We must understand, as believers, that we are in the same boat with the nation of Israel, and everyone’s future, including our own, is tied up with the future of the people of Israel. If one of us makes a hole in the bottom of the ship – we all will drown.
Tisha B’Av and the National Day of Mourning
As mentioned, this week ends with Tisha B’Av. In the Jewish-Israeli collective, this is the second most important fast after Yom Kippur. It is a sad day of national mourning.
Zechariah is still very relevant to our conversation today. Chapter 7 begins with a question about the fasting and mourning that have been kept for 70 years:
The Israelites sent a delegation from Bethel to the priests and prophets in Jerusalem. The delegation came to ask for God’s instruction: Should we continue to observe these days of fasting even though the exile is behind us and the Temple is being built before our eyes?
In Zechariah chapter 7, God gives a very sharp answer.
It’s as if God was mocking the ones questioning Him. He asked them, “Where were you when my prophets warned you? Where were you when there was terrible evil around you, and you sat in peace and thought you were safe, and then came destruction and exile, as if by surprise?”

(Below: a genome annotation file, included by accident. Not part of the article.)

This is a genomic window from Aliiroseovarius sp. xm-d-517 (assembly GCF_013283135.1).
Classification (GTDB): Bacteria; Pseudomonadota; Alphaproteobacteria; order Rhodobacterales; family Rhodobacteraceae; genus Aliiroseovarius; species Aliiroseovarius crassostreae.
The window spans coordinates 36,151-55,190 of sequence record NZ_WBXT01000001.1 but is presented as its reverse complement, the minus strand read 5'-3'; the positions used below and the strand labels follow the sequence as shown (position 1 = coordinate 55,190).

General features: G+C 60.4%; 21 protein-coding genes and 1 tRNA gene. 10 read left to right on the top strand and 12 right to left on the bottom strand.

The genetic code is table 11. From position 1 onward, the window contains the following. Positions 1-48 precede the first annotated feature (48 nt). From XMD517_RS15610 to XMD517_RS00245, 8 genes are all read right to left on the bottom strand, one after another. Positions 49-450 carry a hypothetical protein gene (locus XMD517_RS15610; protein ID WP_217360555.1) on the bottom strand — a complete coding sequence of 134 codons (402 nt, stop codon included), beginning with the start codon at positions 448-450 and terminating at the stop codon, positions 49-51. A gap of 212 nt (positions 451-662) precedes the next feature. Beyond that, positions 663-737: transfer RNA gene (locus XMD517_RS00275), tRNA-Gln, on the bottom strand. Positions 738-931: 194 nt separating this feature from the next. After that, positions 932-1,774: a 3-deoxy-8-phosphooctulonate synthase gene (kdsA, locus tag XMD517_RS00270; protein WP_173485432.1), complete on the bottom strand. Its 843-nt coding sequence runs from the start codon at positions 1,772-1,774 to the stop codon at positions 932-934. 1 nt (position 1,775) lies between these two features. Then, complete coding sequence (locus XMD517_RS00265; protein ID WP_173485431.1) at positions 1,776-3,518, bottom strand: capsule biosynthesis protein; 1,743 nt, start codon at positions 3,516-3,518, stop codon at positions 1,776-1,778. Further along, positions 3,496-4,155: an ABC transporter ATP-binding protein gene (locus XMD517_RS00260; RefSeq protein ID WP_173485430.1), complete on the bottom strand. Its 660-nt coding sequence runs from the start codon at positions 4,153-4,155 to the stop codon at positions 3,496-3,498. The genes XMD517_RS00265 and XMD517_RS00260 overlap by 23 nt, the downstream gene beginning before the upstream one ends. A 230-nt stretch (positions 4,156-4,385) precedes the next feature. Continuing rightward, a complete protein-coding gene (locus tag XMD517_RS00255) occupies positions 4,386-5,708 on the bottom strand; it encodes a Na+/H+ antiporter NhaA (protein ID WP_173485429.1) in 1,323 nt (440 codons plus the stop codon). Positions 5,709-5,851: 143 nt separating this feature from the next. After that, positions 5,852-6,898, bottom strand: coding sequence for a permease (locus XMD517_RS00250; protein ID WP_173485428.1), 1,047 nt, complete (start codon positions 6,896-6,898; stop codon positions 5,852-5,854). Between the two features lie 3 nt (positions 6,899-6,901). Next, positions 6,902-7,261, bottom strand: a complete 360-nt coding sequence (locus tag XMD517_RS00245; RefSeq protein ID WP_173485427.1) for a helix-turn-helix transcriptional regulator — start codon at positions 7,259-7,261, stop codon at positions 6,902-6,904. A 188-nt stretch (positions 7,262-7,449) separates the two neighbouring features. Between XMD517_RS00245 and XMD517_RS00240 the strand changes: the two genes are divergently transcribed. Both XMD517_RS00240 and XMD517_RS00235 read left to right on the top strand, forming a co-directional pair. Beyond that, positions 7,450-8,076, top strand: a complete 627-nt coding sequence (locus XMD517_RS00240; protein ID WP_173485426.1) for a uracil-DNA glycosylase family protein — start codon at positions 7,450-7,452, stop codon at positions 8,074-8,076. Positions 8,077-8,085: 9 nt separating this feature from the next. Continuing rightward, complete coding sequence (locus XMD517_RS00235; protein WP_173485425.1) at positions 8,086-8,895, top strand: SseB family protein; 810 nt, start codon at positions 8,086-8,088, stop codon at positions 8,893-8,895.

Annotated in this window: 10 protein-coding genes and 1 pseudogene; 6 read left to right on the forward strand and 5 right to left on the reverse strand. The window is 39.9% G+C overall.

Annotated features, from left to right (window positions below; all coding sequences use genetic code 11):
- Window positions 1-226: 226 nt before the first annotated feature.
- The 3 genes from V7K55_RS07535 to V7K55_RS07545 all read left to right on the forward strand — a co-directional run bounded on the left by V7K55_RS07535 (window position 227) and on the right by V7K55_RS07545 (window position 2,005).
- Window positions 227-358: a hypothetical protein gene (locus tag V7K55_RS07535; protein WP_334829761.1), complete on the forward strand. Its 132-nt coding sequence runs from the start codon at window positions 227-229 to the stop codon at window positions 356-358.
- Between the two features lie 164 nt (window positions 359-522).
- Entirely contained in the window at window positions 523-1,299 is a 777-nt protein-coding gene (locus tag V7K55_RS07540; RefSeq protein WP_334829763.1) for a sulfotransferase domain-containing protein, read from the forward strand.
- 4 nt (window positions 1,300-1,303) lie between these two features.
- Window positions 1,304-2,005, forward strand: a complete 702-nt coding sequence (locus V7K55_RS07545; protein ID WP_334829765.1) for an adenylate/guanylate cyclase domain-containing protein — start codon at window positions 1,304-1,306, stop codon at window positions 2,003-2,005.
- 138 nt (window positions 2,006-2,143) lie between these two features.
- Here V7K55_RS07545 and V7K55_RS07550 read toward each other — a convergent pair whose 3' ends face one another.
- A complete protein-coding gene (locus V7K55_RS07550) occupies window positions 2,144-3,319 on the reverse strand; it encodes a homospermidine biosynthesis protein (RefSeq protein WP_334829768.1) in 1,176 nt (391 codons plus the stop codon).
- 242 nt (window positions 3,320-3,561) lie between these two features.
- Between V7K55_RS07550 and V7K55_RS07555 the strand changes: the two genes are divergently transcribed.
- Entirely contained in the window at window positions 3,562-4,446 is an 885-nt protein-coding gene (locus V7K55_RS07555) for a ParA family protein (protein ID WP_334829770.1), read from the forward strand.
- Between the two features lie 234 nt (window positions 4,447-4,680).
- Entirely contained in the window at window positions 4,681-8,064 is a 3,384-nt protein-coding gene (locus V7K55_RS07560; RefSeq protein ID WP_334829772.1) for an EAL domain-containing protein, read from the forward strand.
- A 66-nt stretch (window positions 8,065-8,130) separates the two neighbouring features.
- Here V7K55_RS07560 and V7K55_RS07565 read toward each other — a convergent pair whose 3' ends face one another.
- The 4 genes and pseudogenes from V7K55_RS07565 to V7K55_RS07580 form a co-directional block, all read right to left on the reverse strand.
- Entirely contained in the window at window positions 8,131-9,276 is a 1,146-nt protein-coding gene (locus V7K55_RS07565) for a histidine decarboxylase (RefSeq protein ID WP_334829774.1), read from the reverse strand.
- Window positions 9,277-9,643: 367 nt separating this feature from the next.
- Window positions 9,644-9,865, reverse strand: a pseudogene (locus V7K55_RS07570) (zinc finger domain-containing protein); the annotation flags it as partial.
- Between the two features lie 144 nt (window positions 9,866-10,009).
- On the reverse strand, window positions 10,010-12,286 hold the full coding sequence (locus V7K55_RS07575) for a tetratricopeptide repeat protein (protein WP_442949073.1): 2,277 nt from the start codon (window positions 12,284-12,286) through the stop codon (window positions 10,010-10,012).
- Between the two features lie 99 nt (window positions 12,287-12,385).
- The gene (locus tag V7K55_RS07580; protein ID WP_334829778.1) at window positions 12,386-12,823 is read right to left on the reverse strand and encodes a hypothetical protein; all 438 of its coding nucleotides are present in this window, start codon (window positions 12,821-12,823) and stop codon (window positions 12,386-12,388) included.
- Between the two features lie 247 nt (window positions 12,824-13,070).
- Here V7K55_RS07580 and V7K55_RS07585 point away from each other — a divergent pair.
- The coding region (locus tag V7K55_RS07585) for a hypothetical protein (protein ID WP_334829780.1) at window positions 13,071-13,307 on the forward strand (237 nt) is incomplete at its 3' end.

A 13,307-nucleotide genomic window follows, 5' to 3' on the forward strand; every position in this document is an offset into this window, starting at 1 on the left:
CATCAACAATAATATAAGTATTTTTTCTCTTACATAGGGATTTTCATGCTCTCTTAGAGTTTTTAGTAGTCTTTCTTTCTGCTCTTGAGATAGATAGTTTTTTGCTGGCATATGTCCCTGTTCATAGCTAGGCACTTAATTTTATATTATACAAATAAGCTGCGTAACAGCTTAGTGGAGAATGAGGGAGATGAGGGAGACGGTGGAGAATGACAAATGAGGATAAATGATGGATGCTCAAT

The question we need to ask ourselves is, what exactly has something changed? Are we any better? Zechariah was a prophet of comfort, and he was trying to encourage the people to become stronger, to overcome the exile and rebuild Jerusalem, especially the Temple.
We are in the Same Situation as in the Days of the Prophets
We are in a similar situation today, the Diaspora is behind us, we have come to Israel, and we have rebuilt the Land of Israel. 70 years ago there was nothing here, and according to the fulfillment of prophecy, we succeeded in building a state.The question is whether we learned the lesson. If now we’ll listen to the prophets and to God’s word.
Think about it, that temple that Zechariah was encouraging others to build, is the same temple that Yeshua said would be destroyed:
“Jesus left the temple and was walking away when his disciples came up to him to call his attention to its buildings. ‘Do you see all these things?’ he asked. ‘Truly I tell you, not one stone here will be left on another; everyone will be thrown down.’” – Matthew 24:1,2 [NIV]